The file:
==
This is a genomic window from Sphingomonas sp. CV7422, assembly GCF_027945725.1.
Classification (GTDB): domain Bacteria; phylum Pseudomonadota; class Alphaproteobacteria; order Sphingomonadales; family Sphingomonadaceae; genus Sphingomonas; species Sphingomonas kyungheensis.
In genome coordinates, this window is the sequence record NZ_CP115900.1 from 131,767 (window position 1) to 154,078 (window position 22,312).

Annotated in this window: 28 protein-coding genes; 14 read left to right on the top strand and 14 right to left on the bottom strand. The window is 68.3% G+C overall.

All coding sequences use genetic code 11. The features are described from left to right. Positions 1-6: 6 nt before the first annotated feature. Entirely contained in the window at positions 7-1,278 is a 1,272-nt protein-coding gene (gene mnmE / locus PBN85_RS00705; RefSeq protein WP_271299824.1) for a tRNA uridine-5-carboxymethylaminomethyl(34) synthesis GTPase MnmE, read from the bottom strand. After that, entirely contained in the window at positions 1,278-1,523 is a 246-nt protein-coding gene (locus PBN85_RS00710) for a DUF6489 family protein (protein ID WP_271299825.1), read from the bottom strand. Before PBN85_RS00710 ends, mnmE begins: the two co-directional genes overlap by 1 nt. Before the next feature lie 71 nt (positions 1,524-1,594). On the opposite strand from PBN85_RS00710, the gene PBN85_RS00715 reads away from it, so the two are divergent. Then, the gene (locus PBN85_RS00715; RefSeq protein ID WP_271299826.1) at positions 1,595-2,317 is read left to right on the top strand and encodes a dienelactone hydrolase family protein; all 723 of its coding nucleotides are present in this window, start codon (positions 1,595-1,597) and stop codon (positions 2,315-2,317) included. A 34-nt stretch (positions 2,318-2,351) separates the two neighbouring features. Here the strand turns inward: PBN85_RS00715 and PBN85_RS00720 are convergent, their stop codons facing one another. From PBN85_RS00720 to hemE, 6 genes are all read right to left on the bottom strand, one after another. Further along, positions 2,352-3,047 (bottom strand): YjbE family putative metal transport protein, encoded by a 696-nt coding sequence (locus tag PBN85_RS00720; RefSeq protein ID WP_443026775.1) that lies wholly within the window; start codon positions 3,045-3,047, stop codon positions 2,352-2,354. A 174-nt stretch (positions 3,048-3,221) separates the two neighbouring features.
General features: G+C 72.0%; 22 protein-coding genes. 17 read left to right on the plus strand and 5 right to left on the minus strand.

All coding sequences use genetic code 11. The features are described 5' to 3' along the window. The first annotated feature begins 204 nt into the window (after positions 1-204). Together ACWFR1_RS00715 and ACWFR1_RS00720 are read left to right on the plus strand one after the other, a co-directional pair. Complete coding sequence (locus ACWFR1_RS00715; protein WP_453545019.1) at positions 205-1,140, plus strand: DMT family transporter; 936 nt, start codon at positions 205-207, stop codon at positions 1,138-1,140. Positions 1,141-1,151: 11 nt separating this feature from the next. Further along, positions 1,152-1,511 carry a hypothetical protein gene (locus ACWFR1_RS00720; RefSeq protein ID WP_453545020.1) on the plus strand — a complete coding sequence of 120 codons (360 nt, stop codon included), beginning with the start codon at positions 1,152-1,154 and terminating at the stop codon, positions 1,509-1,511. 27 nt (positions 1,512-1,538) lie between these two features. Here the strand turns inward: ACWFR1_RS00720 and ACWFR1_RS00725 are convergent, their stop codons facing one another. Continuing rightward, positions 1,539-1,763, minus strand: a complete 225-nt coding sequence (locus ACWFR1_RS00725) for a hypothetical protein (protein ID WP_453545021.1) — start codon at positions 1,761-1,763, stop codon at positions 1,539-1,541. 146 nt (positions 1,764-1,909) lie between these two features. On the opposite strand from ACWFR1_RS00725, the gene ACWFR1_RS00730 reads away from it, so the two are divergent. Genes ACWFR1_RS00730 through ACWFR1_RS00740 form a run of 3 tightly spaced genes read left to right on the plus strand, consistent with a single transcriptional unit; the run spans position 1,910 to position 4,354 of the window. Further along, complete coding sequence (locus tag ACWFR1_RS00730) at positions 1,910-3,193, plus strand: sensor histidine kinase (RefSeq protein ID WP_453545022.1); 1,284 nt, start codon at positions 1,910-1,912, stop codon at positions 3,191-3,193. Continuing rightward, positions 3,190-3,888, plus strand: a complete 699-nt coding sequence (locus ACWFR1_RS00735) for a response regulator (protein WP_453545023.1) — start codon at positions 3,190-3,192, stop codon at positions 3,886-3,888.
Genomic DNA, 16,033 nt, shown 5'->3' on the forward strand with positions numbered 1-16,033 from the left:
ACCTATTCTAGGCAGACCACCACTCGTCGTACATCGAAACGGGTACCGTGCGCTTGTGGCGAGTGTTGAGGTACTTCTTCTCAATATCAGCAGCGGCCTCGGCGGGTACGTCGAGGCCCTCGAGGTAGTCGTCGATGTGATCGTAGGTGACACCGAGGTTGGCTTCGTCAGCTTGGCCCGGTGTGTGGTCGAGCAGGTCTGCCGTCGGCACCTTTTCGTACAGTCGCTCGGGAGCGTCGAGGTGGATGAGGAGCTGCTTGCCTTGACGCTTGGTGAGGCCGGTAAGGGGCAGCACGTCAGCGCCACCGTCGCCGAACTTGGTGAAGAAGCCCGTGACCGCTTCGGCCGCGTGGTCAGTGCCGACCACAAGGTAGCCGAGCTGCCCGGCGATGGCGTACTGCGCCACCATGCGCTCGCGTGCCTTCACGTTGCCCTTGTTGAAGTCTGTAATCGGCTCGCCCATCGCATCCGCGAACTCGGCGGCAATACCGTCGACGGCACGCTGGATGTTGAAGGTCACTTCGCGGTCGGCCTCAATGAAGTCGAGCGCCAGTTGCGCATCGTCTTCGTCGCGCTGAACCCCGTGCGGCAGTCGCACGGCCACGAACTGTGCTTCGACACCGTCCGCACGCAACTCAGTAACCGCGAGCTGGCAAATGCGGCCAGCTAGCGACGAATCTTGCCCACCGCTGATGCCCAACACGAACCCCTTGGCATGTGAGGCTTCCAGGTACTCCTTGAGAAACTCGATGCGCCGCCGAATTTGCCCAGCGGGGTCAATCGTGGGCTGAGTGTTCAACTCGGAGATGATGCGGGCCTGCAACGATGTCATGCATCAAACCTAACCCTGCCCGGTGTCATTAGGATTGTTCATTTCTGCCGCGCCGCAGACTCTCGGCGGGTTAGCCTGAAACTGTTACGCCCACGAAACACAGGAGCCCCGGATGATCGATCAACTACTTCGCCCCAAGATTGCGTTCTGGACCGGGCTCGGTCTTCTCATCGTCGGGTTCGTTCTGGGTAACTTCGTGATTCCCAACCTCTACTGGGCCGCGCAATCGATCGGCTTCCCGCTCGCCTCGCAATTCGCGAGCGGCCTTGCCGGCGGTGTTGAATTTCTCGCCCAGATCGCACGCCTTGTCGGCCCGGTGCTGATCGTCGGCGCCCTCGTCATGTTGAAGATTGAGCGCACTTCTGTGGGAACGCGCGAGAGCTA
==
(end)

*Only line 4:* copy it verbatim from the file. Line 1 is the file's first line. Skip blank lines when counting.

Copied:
Annotated in this window: 28 protein-coding genes; 14 read left to right on the top strand and 14 right to left on the bottom strand. The window is 68.3% G+C overall.